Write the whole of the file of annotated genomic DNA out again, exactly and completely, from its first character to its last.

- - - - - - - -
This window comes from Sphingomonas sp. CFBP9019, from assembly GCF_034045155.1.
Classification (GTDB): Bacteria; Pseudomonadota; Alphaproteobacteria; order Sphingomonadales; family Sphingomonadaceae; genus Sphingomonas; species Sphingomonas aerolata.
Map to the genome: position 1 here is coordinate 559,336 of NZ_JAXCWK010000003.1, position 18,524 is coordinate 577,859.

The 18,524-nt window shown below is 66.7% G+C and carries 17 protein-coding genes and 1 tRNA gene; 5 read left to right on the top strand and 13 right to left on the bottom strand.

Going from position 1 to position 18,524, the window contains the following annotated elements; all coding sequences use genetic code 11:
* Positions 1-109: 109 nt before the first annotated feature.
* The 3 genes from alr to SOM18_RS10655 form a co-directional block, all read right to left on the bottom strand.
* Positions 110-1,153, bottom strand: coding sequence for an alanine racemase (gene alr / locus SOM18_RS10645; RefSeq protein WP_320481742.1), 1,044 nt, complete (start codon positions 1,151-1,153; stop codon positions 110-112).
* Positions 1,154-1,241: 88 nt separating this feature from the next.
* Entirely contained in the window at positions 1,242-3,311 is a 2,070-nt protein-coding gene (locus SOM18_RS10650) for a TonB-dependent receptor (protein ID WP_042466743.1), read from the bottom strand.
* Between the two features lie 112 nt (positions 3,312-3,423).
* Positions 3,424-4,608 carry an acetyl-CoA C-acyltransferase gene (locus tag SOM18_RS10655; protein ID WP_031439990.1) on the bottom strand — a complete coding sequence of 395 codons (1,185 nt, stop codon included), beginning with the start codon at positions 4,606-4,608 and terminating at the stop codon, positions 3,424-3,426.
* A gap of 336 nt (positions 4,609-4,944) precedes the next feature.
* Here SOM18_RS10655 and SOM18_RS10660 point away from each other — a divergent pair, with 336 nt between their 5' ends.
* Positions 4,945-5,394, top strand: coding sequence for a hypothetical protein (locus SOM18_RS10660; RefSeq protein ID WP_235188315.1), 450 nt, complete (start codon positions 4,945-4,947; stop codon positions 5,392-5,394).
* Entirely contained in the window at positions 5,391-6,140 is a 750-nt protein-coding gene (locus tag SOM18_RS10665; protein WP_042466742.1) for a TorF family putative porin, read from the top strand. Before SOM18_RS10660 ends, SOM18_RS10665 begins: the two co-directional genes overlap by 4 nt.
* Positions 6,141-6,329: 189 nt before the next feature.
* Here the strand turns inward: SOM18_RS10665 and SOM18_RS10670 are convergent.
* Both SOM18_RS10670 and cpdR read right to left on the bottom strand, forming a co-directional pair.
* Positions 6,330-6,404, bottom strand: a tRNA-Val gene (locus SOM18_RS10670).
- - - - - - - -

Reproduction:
This window comes from Sphingomonas sp. CFBP9019, from assembly GCF_034045155.1.
Classification (GTDB): Bacteria; Pseudomonadota; Alphaproteobacteria; order Sphingomonadales; family Sphingomonadaceae; genus Sphingomonas; species Sphingomonas aerolata.
Map to the genome: position 1 here is coordinate 559,336 of NZ_JAXCWK010000003.1, position 18,524 is coordinate 577,859.

The 18,524-nt window shown below is 66.7% G+C and carries 17 protein-coding genes and 1 tRNA gene; 5 read left to right on the top strand and 13 right to left on the bottom strand.

Going from position 1 to position 18,524, the window contains the following annotated elements; all coding sequences use genetic code 11:
* Positions 1-109: 109 nt before the first annotated feature.
* The 3 genes from alr to SOM18_RS10655 form a co-directional block, all read right to left on the bottom strand.
* Positions 110-1,153, bottom strand: coding sequence for an alanine racemase (gene alr / locus SOM18_RS10645; RefSeq protein WP_320481742.1), 1,044 nt, complete (start codon positions 1,151-1,153; stop codon positions 110-112).
* Positions 1,154-1,241: 88 nt separating this feature from the next.
* Entirely contained in the window at positions 1,242-3,311 is a 2,070-nt protein-coding gene (locus SOM18_RS10650) for a TonB-dependent receptor (protein ID WP_042466743.1), read from the bottom strand.
* Between the two features lie 112 nt (positions 3,312-3,423).
* Positions 3,424-4,608 carry an acetyl-CoA C-acyltransferase gene (locus tag SOM18_RS10655; protein ID WP_031439990.1) on the bottom strand — a complete coding sequence of 395 codons (1,185 nt, stop codon included), beginning with the start codon at positions 4,606-4,608 and terminating at the stop codon, positions 3,424-3,426.
* A gap of 336 nt (positions 4,609-4,944) precedes the next feature.
* Here SOM18_RS10655 and SOM18_RS10660 point away from each other — a divergent pair, with 336 nt between their 5' ends.
* Positions 4,945-5,394, top strand: coding sequence for a hypothetical protein (locus SOM18_RS10660; RefSeq protein ID WP_235188315.1), 450 nt, complete (start codon positions 4,945-4,947; stop codon positions 5,392-5,394).
* Entirely contained in the window at positions 5,391-6,140 is a 750-nt protein-coding gene (locus tag SOM18_RS10665; protein WP_042466742.1) for a TorF family putative porin, read from the top strand. Before SOM18_RS10660 ends, SOM18_RS10665 begins: the two co-directional genes overlap by 4 nt.
* Positions 6,141-6,329: 189 nt before the next feature.
* Here the strand turns inward: SOM18_RS10665 and SOM18_RS10670 are convergent.
* Both SOM18_RS10670 and cpdR read right to left on the bottom strand, forming a co-directional pair.
* Positions 6,330-6,404, bottom strand: a tRNA-Val gene (locus SOM18_RS10670).